'I started queueing yesterday and I expect petrol tomorrow'

By Patrick Cockburn

10 December 2004

Independent

A crippling shortage of petrol is overshadowing next month's election in Iraq, with drivers in Baghdad forced to queue for up to 36 hours for fuel.

Iraqis seldom talk about the election because of the fuel crisis. In the past three weeks the supply of petrol, diesel and electricity in the Iraqi capital has nosedived. Kerosene for heating is expensive and difficult to find.

"I started queuing at 3.15pm yesterday and I expect I will not get any petrol until tomorrow," said Salah Hassan, a civil servant, as he waited in a three-mile queue of vehicles outside Karada petrol station. Mr Hassan said he had taken a three-day holiday from his job and kept his children home from school solely so he could buy 30 litres of petrol. Parents drive their children to school because of lack of buses and the fear of kidnappers.

The crisis in fuel supplies is worse than at any time since the invasion in March last year. Because of the lack of electricity many people in Baghdad use small generators, costing about $100, to power their electric lights. If they cannot buy petrol for the generator they must sit in the dark.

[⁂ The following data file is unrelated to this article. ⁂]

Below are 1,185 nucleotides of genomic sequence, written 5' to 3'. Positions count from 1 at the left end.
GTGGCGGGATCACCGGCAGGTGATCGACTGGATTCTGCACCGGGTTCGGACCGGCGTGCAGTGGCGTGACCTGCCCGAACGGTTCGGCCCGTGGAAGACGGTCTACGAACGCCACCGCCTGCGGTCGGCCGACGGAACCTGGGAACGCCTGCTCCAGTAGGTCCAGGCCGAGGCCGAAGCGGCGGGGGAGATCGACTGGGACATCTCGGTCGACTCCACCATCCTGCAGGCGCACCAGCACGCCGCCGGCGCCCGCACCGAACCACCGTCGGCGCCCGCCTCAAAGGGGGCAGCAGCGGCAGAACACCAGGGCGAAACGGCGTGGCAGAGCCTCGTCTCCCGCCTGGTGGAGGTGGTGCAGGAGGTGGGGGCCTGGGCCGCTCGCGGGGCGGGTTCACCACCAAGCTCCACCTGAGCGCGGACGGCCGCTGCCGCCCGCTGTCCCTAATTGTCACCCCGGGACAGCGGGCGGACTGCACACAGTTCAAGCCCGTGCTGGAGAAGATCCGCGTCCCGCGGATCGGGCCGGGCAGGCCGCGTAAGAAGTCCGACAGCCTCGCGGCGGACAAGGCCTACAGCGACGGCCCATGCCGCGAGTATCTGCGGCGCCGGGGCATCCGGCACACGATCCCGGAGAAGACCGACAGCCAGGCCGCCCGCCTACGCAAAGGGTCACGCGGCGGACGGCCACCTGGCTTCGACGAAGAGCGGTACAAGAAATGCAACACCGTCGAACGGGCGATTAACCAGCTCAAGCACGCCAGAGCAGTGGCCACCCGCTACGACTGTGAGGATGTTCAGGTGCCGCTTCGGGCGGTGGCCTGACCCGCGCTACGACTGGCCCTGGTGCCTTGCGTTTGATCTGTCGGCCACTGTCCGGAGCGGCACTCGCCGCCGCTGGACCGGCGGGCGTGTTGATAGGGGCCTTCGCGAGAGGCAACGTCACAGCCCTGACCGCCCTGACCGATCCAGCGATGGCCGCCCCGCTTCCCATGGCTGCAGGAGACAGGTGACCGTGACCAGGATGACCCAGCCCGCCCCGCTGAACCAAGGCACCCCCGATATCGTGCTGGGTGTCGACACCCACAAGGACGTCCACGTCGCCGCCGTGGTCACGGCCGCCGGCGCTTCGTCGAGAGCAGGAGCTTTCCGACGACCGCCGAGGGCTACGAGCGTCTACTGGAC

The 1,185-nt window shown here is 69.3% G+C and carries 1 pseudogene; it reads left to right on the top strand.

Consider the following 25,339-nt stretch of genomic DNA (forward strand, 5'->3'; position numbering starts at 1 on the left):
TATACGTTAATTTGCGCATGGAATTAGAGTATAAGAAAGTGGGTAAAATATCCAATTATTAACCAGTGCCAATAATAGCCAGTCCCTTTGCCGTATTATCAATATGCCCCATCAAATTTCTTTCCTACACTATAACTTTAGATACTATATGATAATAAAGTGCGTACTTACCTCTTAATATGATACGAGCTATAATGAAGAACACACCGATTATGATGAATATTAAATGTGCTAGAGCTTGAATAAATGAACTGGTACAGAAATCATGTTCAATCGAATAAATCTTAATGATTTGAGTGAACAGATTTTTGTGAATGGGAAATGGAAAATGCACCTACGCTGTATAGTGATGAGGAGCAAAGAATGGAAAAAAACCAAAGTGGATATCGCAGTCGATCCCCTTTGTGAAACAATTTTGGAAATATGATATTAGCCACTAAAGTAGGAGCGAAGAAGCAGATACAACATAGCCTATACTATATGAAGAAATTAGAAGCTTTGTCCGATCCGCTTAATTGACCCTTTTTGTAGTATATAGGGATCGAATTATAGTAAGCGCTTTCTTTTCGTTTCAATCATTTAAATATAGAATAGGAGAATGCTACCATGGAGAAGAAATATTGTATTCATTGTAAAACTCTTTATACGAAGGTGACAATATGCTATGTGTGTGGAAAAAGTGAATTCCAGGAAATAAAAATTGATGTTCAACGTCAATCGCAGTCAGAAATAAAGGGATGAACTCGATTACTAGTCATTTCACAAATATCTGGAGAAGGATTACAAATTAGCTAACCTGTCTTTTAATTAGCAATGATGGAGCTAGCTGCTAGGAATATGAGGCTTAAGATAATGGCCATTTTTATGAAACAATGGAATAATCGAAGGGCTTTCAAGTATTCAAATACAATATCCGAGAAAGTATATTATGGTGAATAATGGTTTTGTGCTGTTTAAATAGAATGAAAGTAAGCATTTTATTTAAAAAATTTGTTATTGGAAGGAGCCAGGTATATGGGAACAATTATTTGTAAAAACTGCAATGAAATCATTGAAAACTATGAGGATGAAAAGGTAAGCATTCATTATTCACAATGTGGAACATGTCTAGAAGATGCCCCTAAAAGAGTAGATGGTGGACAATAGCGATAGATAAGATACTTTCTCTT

There is a chronic shortage of diesel and it has also become more expensive. This means it is far more costly than it used to be to transport goods to Baghdad, leading to a rise in prices. A businessman said: "It used to cost me $50 to send a lorry filled with bricks from Mosul to Baghdad but now it costs me $230." Banditry and fighting between US troops and insurgents are also increasing transport costs.

The drivers waiting outside Karada petrol station yesterday were aware of the irony that Iraq sits on the second-largest oil reserves in the world. "I blame the ministry of oil and the ministry of electricity, but it is the Americans who are really running the country," said Shakir al-Mukhtar, a taxi driver. Like many other drivers, he said it would be difficult for him to vote because nobody knows who is standing.

The fuel crisis is exacerbating disillusionment with the interim government. "I can't imagine this happening under Saddam because then we had a strong government," said Mohammed Hussein Majid, a biologist.

The shortage of oil products has a number of causes. Pipelines have been sabotaged and petrol is often smuggled abroad or sold on the black market.

The struggle to survive is becoming more difficult by the day for people in Baghdad. Gas for cooking has soared in price; garbage is often not collected and lies heaped beside the road.